Plan your visit, see when the RAF Museum Cosford is open. Contact us on 01902 376 200 or email@example.com
How to find us and travel to the RAF Museum Cosford by car, train, bus or bike.
Enjoy lunch in Refuel with views overlooking the airfield. The Cold War Cafe in the National Cold War Exhibition is ideal for morning coffee and a cake.
The Royal Air Force Museum Shop has a gift for everyone from pocket money toys to specialist aviation gifts.
A car parking charge Is payable
See what events are scheduled at Cosford
Find out the latest news and updates for our Cosford site
Summer Time Advanced Aerospace Residency
Plan a day, see the opening hours & closure dates for RAF Museum London. Contact us on 020 8205 2266 or firstname.lastname@example.org
How to find us and travel to the RAF Museum London by car, train, bus or bike.
Discover our brand new green space in which to picnic and relax
Explore our brand new outdoor playground
We now have six charging points for electric vehicles
When you need to refuel during your visit why not visit Claude's between Hangars 2 and 6? At this eatery you will find a variety of delicious home-made offerings to suit all tastes and pockets
Specially created for visitors 3 - 8 by our Access and Learning Team
See what events are planned at our London site
Read the latest news from our London Museum
Want to know more about how to leave a Legacy to the RAF Museum?
Interested in sponsorship opportunities?
Want to become a Patron?
Find out more about our American Foundation?
Get more from the Museum and be part of the RAF Story
Join the RAF Museum as a volunteer and create a unique experience for yourself and our visitors. Bring your enthusiasm, knowledge and skills or try something new.
A little information about what you can expect from us and what we ask of our volunteers.
Find out about our recruitment process, what you gain and who our volunteering is for (everyone!)
air transport auxiliary,women,ATA,
The Museum holds a range of documents that can be used to help trace
the history of specific RAF aircraft. They can be consulted in the Reading
Room and prints from our microfilm can be provided for a small fee. Small
numbers of cards can be copied for postal enquirers, but please note that
demand for this service is high and it may be necessary to limit the number
of records copied.
Air Ministry Form 78 was used to record the allocation of an aircraft
to units, and the dates on which damage was sustained and repaired. The
surviving cards date from about 1930, and are held by the Ministry of
Defence Air Historical Branch, but the RAF Museum holds copies on microfilm.
Whilst most of the cards are quite informative, those for aircraft sent
to the Middle and Far East theatres during the Second World War are not:
the majority of these simply record the aircraft's arrival at its destination
and make no mention of its subsequent fate. It is thought that similar
records were kept by overseas commands, but these appear not to have survived.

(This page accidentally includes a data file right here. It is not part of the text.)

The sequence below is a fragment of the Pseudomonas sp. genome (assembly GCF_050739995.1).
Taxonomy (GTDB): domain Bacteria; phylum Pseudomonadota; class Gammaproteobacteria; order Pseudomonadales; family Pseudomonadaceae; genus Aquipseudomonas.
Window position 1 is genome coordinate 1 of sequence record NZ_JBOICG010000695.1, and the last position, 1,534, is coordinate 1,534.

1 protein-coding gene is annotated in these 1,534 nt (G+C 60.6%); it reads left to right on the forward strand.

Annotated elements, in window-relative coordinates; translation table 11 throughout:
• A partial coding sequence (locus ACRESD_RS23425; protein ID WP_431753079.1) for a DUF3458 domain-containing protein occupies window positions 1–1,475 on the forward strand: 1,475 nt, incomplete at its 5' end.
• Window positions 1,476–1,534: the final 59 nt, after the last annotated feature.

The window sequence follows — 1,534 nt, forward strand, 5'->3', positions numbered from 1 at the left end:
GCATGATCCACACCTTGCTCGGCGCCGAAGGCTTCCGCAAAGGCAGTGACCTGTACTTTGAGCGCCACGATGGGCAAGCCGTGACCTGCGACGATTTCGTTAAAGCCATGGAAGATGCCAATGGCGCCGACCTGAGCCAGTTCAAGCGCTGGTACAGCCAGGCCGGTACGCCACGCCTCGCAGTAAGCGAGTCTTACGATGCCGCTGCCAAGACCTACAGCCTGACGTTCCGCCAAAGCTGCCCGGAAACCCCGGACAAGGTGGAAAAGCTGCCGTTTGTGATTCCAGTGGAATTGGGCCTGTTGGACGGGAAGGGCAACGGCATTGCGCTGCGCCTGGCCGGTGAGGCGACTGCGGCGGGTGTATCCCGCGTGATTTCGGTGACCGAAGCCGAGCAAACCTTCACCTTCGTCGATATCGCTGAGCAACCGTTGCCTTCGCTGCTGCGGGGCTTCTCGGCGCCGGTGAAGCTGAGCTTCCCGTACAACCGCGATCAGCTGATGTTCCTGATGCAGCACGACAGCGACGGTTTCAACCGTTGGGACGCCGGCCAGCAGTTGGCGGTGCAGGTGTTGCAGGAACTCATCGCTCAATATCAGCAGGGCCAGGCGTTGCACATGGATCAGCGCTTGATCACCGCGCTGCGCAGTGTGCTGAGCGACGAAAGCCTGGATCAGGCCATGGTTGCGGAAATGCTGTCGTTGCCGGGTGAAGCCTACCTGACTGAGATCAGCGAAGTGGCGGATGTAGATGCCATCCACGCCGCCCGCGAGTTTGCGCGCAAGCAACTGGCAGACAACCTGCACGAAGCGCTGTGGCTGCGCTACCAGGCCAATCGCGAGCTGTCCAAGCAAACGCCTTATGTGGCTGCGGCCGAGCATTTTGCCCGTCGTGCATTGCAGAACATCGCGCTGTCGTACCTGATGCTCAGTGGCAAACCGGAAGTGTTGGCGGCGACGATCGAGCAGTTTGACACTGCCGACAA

The movement cards usually do not include aircraft operated by the Royal
Two series of records are held on microfilm. One is a ledger arranged
by aircraft serial number, covering the range K1000 to RZ431, and the
other a series of cards for aircraft delivered during the Second World
War, arranged by aircraft name. The information recorded varies slightly
but includes the date that each aircraft was taken on RAF charge and,
in some cases, the unit to which it was delivered.
Aircraft used by the research and development establishments were loaned
to the Ministry of Aircraft Production (MAP) and its successors. A card
was kept by the MAP for each aircraft, recording details of the loan and
in some cases the projects for which the aircraft was used. The Museum
has microfilm copies of these cards.
The Royal Aircraft Establishment's flight logs, which record virtually
every flight made at Farnborough between 1914 and 1954, are at the National
Archives in class AVIA 1.
Air Ministry Form 1180 was designed to record details of aircraft accidents
so that the causes could be analysed and the resulting data used in accident
prevention. The original cards - mainly dating from 1929 onwards, although
a few have survived from 1919 - are held by the Air Historical Branch,
and the RAF Museum has microfilm copies.
To trace a specific accident it is essential to know the date and the
aircraft type - there are no indexes for location, unit or crew names.
Bomber Command created a card for each aircraft that failed to return
from an operational flight, and these were then used to try to identify
ways in which losses could be reduced. The data recorded on the cards
normally includes the names of the crew, their fate, the route taken and
bomb load. In some cases information from survivors has also been added.
The Museum has a small number of aircraft servicing records (RAF Form
700) mostly relating to aircraft in its collection. The information recorded
includes servicing carried out and flight times, but there are few details
of individual flights. There is no other source of such records - RAF
practice is to destroy such records shortly after the aircraft is struck
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